The Proposition is a fun, light-hearted, stand alone first in series based in Hawaii. I am a situational author where my love stories are immersed in their environment and culture.
I write strong-willed heroines that go up against head-strong alpha heroes. And there’s always a smart aleck trolling around every story.
And in this new release, John Tanaka happens to be that guy.
Let’s Get To Know Naomi Knight
Q: What are the top five books that have influenced your career?
A: Top five is a hard one because I read series for the most part. Like most avid readers of romance I could go on and on, but my top 5 series are:
(1) The Birminghams by Kathleen Woodiwiss.
(2) The Mackenzies by Linda Howard
(3) The Westmorelands by Brenda Jackson
(4) The Breed Series by Lara Adrian
(5) The Black Dagger Brotherhood by J.R. Ward
I fell in love with reading romance via Woodiwiss historicals. It was my first time not putting a book down from beginning to end. I’m inspired to create great stories like these gifted authors.
Q: Pick a super-power and tell us what you’d do with it.
A: As a writer, I’d love to have telekinesis, which is the ability to move things with your mind. It’s only fitting since my mind never stops anyway. And the best way to use it would be to type my stories as they come to me no matter where I am. On top of that, it would be an awesome power for life in general.
Q: What’s your favorite AND least favorite thing about being a writer/author?
A: My favorite part about being a writer is the creating. To put together a world I can be immersed in and sharing it with others. And as a traveler, it speaks to the explorer in me.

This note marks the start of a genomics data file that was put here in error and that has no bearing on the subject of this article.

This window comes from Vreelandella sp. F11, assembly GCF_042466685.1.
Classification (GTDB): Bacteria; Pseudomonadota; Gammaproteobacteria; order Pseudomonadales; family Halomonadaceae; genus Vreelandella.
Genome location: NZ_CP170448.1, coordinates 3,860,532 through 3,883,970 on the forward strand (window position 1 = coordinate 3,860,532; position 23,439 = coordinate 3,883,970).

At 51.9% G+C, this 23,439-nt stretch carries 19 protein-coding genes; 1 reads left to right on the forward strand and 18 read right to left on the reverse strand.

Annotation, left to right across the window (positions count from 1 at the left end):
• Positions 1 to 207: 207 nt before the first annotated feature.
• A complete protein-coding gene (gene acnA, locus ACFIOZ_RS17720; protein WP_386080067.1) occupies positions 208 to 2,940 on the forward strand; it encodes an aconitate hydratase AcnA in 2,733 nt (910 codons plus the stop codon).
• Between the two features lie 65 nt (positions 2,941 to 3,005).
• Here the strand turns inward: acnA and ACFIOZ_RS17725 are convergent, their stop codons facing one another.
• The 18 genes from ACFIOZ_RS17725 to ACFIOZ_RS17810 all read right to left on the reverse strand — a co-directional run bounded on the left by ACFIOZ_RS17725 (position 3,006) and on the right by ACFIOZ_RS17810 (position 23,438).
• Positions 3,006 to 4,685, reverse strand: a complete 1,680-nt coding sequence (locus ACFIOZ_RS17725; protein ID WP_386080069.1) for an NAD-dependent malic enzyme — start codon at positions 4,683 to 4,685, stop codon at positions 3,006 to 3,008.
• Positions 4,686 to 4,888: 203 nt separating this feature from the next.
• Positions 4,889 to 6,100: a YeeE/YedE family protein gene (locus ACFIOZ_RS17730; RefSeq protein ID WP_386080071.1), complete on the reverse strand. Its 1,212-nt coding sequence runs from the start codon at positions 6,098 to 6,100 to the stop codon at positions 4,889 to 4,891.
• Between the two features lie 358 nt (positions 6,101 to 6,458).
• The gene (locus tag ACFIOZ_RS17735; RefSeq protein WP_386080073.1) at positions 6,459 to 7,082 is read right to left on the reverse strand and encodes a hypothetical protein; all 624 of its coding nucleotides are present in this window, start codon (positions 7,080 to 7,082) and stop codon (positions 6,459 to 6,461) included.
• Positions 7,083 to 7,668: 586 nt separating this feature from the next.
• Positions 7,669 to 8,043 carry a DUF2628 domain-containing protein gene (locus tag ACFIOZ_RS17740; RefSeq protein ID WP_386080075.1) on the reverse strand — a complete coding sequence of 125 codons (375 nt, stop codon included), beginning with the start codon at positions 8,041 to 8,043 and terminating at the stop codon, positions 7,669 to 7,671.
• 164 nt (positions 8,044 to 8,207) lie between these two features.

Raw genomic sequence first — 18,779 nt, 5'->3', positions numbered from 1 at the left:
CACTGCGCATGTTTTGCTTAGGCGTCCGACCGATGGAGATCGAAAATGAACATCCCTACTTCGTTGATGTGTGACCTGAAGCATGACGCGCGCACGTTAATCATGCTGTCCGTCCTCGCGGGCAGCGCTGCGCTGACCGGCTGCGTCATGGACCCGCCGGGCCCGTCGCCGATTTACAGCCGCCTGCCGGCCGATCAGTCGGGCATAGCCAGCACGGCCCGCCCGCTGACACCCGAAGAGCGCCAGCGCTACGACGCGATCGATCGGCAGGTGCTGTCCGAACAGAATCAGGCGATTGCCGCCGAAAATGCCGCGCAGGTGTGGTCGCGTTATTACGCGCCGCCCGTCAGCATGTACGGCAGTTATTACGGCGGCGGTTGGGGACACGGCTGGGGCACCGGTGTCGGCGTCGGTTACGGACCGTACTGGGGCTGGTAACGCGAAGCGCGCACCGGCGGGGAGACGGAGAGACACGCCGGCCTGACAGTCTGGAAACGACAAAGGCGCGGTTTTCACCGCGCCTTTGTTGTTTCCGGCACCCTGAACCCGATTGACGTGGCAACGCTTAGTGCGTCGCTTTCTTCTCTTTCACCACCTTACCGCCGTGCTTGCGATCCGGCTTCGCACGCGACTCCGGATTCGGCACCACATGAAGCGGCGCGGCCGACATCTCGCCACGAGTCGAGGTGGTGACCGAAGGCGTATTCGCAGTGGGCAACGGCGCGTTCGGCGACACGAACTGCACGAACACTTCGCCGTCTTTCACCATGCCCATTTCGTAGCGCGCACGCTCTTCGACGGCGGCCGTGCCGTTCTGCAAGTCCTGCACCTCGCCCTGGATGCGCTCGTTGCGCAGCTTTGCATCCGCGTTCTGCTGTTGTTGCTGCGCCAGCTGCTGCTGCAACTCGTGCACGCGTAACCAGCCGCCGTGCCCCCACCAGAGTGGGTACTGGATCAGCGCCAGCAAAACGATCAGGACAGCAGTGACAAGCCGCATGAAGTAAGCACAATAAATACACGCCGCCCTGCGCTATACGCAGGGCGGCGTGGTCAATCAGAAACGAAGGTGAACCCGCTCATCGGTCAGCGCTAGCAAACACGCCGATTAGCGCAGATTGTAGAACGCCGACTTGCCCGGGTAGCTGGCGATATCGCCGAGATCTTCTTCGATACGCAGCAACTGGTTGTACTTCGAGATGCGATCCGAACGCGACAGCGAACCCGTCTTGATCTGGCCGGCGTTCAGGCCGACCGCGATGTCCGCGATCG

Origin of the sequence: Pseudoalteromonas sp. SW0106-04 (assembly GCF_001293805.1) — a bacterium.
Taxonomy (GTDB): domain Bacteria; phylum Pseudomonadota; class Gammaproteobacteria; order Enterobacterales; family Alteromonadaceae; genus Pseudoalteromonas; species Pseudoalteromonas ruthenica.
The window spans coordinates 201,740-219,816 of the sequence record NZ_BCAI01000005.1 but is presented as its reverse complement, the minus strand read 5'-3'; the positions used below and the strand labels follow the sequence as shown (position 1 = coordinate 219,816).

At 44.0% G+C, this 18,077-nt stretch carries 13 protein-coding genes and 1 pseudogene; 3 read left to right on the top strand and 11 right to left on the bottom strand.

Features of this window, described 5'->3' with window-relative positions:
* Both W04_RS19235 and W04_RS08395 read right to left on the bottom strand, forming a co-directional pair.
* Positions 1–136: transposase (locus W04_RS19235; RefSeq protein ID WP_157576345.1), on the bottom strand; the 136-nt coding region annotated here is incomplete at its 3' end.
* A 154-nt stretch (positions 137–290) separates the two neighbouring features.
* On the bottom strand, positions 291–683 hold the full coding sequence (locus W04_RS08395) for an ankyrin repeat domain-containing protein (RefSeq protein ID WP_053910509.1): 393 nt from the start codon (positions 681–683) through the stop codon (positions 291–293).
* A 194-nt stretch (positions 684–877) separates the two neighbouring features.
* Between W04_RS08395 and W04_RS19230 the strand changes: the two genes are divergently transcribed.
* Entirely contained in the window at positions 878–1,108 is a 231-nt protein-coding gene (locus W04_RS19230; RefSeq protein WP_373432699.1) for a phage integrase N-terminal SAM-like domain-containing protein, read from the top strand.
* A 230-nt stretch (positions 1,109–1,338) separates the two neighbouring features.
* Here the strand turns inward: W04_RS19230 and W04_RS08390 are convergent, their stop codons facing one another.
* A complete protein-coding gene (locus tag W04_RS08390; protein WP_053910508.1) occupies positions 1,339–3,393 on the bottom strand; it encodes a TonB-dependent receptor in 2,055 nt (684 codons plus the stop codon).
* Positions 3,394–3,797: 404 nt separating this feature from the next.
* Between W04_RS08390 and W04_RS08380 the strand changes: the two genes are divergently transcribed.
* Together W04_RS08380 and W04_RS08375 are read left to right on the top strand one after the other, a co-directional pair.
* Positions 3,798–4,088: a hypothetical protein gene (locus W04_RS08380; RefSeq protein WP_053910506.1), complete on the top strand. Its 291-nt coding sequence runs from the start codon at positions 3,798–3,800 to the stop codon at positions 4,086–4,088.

The least favorite part is getting it down on paper. I have tons of stories in my head and typing 70 wpm isn’t fast enough 🙂
About The Proposition by Naomi Knight
Electric. That was the only way to describe the meeting of their skin when she offered her hand. He approached her from across the room, a powerful dark-haired local who stirred Jemma Hale’s deepest desire.
The first thing former All-pro wide receiver John Tanaka noticed was that she stood a head taller than everyone in the room, except him.
Jemma’s focus is on raising her younger brother. She doesn’t have time for the ultra sexy man who offers to make her dreams a reality.
John is not looking for a permanent relationship, but if he plays the game right he could have the statuesque beauty in his bed and no regrets when it’s time to leave.
Only, will The Proposition turn into more than either of them expected?
John watched Jemma storm out.
“Sounds like a case of Young Single Mother Syndrome to me,” Nancy said.
He looked at her curiously. “Being a single parent doesn’t really have anything to do with this.”
“I’m not saying that about all single parents, but you have to admit she could barely control herself. Of course her son would exhibit the same behaviors in school.”
John felt himself get defensive. Manny was a well-put-together little boy. He had manners and a lot of self-control—that much was evident the few times they had spent together. He was bright, intuitive, and introspective. While Tom had been talking about his plans, Manny recited past conversation points almost verbatim while asking complex follow-up questions. And to top it off, Jemma Hale had more devotion and loyalty in her little finger than he’d ever seen in Nancy.
“See you around, Nancy.” John turned and whispered to Tom. “I’m out.”
He left the auditorium and caught Jemma at the front doors. “Jemma, slow down.”